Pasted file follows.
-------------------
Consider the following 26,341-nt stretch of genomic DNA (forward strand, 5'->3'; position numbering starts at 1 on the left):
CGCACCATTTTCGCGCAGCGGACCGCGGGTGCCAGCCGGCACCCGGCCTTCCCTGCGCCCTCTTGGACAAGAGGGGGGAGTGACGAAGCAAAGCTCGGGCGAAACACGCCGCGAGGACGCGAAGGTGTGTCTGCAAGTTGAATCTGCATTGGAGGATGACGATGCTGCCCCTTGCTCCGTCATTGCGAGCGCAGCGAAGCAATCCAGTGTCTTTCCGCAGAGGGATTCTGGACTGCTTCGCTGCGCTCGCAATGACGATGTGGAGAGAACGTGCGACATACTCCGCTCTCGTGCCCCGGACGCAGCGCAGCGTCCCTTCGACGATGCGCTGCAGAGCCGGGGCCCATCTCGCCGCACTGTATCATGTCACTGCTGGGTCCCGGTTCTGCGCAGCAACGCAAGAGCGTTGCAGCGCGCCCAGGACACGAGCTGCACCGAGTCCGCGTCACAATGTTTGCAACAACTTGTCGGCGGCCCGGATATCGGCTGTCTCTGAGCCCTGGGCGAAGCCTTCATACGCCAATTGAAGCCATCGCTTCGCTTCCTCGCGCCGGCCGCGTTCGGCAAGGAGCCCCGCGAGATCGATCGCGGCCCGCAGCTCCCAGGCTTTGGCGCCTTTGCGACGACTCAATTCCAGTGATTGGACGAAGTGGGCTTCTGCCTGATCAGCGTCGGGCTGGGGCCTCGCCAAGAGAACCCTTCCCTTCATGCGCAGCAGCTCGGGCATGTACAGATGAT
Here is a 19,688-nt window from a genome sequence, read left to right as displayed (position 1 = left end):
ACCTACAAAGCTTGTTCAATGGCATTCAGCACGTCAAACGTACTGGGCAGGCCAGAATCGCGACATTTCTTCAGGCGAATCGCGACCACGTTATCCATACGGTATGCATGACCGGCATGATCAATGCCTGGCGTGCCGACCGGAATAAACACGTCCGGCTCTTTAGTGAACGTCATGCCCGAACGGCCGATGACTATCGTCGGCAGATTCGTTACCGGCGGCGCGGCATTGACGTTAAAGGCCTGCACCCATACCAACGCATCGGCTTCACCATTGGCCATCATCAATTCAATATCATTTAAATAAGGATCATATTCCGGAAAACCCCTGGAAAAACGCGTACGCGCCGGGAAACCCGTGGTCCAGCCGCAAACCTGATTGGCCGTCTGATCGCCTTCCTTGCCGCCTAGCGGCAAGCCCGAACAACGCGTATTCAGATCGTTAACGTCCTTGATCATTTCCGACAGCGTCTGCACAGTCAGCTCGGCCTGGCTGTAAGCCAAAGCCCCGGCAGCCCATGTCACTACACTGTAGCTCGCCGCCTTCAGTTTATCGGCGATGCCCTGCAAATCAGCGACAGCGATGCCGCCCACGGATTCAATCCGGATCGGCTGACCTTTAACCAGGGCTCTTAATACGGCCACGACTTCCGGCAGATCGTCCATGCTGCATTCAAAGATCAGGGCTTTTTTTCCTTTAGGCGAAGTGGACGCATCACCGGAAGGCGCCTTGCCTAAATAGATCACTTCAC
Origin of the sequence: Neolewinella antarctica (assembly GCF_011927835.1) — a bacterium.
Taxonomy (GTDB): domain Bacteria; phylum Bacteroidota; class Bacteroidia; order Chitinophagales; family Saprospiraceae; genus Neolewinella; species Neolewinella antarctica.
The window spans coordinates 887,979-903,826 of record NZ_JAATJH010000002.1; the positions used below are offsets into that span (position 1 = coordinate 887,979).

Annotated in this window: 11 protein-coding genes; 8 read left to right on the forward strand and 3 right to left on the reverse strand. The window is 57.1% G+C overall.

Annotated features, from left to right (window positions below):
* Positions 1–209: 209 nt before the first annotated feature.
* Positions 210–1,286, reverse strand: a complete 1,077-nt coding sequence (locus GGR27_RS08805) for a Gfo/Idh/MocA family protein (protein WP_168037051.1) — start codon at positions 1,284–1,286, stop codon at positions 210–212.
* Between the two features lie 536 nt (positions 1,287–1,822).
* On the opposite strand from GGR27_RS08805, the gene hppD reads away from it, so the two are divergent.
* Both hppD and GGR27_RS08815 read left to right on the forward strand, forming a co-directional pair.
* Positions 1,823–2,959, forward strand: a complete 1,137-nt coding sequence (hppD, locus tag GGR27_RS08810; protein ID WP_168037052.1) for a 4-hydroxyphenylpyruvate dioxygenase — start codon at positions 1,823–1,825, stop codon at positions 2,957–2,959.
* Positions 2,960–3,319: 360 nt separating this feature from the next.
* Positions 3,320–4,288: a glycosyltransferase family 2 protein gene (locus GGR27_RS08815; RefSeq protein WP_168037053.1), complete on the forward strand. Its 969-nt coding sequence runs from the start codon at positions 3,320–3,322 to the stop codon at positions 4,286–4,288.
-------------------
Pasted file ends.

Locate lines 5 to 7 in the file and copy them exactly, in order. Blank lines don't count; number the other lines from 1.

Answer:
Origin of the sequence: Neolewinella antarctica (assembly GCF_011927835.1) — a bacterium.
Taxonomy (GTDB): domain Bacteria; phylum Bacteroidota; class Bacteroidia; order Chitinophagales; family Saprospiraceae; genus Neolewinella; species Neolewinella antarctica.
The window spans coordinates 887,979-903,826 of record NZ_JAATJH010000002.1; the positions used below are offsets into that span (position 1 = coordinate 887,979).